The next stage of the research was to consider the use of ergonomics evaluation methods by designers. A review of the literature on ergonomics methods and on guidance for their use found that there was a dearth of practical advice for designers. Also, that most guidance on evaluation methods concentrates on usability with very little reference specifically to safety. The feasibility of producing guidance for designers to encourage their use of evaluation was therefore considered. A series of four product safety evaluations were undertaken, presented here as case studies, and these form the major experimental part of the research. The aim of the case studies was to investigate the most useful and common methods for evaluating product safety and to generalise these into guidance for designers ,as well as producing formal reports and recommendations for improvements in the safety of the individual products. The products investigated were swimming pool covers, carbonated drinks bottles, all terrain bicycles and stepladders.
The case studies showed however that a diversity of methods were needed to carry out the evaluations, many of which were novel methods or which drew on a mixture of ergonomics, technical and market research expertise T he only commonality found was in the sequence of stages that each evaluation followed, namely the identification of the products' users and hazards, the setting of performance criteria and selection of measurement variables, and the subsequent choice of methods. T he initial concept behind the fundamental research to producing prescriptive advice on methods was therefore rejected. Instead a framework for a generic evaluation process was developed, based on the findings from the case studies and with reference to the literature. This framework formed the basis of a guidance document for designers: ‘Designing Safety Into Products'. This was also published and distributed to industry by the DTI. The publication establishes and encourages a generic evaluation process, but also concentrates on embedding ergonomics principles into the design process by exploring the relationship between evaluation and safety and stressing the need to move past the use of ergonomics data, as well as providing methodological guidance.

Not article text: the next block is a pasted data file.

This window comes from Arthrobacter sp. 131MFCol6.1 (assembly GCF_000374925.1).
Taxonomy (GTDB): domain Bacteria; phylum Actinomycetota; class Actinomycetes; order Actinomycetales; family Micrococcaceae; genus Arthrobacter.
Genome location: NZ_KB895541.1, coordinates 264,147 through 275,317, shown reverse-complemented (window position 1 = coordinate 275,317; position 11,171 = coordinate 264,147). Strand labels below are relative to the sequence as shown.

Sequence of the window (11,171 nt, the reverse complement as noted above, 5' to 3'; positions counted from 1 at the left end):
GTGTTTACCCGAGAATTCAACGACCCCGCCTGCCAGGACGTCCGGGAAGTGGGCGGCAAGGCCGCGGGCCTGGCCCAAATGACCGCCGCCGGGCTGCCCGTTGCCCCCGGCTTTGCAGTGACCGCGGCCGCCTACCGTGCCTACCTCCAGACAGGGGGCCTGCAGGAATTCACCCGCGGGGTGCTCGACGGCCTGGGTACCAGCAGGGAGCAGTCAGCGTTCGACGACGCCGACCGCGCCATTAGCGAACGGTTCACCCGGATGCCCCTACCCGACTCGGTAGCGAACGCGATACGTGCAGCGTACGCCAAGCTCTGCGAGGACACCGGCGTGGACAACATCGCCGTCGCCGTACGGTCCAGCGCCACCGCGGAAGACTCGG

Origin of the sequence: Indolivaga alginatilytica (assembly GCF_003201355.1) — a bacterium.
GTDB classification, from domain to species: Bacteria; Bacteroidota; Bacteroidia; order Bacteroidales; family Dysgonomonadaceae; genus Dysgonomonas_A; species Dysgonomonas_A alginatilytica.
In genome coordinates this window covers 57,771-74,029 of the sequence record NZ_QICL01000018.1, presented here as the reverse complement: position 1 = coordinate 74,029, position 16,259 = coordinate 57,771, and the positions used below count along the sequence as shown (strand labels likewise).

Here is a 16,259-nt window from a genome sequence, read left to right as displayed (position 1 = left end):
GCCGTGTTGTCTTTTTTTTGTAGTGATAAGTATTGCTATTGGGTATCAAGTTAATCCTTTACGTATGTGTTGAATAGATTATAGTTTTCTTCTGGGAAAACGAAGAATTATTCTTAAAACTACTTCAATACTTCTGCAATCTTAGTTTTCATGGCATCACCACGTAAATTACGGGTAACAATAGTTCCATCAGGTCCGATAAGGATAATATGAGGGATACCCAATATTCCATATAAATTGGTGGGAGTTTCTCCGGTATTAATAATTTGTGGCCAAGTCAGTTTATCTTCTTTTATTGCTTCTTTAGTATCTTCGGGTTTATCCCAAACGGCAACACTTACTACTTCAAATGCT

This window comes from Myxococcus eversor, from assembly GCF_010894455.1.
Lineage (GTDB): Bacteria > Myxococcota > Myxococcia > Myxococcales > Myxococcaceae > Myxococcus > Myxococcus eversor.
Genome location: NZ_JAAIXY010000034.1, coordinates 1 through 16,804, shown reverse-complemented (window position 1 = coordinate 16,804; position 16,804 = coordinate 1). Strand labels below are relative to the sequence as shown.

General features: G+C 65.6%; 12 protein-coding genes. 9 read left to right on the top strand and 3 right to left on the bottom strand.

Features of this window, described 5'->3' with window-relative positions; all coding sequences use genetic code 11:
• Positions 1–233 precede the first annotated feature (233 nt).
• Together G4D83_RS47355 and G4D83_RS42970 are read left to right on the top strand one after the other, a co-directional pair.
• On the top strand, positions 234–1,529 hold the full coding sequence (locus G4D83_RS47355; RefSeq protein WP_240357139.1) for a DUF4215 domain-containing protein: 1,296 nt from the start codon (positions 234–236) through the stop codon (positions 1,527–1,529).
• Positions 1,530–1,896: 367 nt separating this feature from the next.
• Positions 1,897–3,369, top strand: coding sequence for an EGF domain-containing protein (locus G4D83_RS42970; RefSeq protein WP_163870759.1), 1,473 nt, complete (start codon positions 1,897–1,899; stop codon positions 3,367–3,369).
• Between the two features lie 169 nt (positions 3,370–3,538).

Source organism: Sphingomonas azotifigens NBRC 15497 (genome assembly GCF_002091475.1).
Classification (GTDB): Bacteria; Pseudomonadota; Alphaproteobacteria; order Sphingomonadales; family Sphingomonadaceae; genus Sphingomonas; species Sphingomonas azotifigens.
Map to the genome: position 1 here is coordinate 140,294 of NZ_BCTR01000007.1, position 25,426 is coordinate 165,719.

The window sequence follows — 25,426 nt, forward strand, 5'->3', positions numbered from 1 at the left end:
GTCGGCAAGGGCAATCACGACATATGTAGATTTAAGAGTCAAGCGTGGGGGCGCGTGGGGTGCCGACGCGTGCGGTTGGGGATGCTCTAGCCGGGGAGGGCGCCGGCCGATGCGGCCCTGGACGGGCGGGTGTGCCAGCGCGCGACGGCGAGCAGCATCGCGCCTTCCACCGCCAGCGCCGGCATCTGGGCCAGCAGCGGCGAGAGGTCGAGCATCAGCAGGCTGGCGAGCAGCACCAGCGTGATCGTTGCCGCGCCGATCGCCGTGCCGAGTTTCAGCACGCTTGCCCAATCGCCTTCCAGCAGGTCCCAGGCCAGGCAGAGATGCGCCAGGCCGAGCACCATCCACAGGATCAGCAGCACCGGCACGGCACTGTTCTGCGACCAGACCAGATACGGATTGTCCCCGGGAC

The research reported in this thesis has shown that the problems with the transfer of knowledge and methods from the ergonomics discipline are long standing. The reasons for this are discussed and recommendations are made to improve the link between design and ergonomics, including furthering this pragmatic approach to empowering designers by the production of similar design tools.
The research programme has been a pragmatic approach to improving ergonomics and safety in design: improving the accessibility of ergonomics data for designers and promoting ergonomics evaluation methods during the product development process. The publications that have resulted from the research represent pragmatic steps which it is hoped may make some contribution to the realisation of safety.
Thesis (University of Nottingham only)
||Human engineering, industrial design, product safety
||T Technology > T Technology (General)
||UK Campuses > Faculty of Engineering > Department of Mechanical, Materials and Manufacturing Engineering
||12 Jul 2010 12:55
||20 Sep 2016 02:48